I am, at the moment (and yes this has changed in the last couple of days) reading three books for Booklist (one on commercial aviation, one on the history of Antarctica and one travel/memoir on Alaska), one for my June column (another YA mystery from Soho Press) and Soundings, for myself (still sublime). Plus there is the War issue of Tinhouse (which includes a Samantha Hunt short story and thus I had to have it) and several magazines all of which showed up at once and are glossy and thus irresistible.*
So, I'm flitting from one book to another with three Booklist reviews due in April (and two more on deck after those), the mystery column begging for attention (as those books are really like candy at this point - so much fun to read) and stacks of research surrounding me that I dive into every day, mining for the exact facts and figures I know are there and now am ready to insert in the appropriate places.**
And I'm writing about the affect aviation has had on climbing Mt McKinley. Short answer = a lot. (You probably knew that already.) I love this topic though - love combining aviation and climbing history and really love writing about Joe Crosson because I don't think enough people know about him. (He was the first pilot to land on McKinley.)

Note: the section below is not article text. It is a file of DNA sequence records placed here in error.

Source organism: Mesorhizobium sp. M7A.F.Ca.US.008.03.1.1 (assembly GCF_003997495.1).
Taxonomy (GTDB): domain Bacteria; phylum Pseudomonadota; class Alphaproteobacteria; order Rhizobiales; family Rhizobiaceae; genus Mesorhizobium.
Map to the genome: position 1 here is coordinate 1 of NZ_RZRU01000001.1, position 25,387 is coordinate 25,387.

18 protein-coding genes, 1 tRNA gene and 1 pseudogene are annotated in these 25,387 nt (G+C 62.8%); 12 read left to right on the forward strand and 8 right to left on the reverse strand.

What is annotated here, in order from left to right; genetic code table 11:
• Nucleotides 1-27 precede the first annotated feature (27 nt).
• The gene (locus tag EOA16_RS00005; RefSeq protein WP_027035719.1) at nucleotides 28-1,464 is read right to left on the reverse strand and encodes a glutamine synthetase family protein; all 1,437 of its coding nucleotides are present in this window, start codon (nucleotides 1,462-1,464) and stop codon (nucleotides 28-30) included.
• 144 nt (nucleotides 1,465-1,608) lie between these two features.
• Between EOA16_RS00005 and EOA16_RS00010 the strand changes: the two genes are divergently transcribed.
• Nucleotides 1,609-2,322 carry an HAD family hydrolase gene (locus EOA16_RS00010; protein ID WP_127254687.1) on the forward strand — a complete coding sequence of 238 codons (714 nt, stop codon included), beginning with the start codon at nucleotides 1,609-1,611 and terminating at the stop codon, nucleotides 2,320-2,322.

This has to be the most scattered blog post ever.
The one unexpected surprise I'm dealing with in writing the new book - the Mountain Book - is finding my voice. It's so weird to look for a voice in nonfiction (you would think it would just be MY voice) but I know what I have is not right. The words are stiff, hollow - flat on the page. I keep putting them down so the bones are there, so I know where I'm going, but it's a draft with no soul.
SO BLOODY FRUSTRATING. (End rant.)
Reading and writing will continue. It's the only way to find my voice, I just wish the sucker wasn't hiding so far away these days.
*And the Andrea Barrett continues but slowly, sparingly; I don't want to rush it. Archangel is so wonderful - can't recommend it enough.
** I actually have a phone call to make tomorrow to confirm that a list is kept of notable wrecks in Merrill Pass so search and rescue does not launch every time one of them is sited again. Some are 50 years old.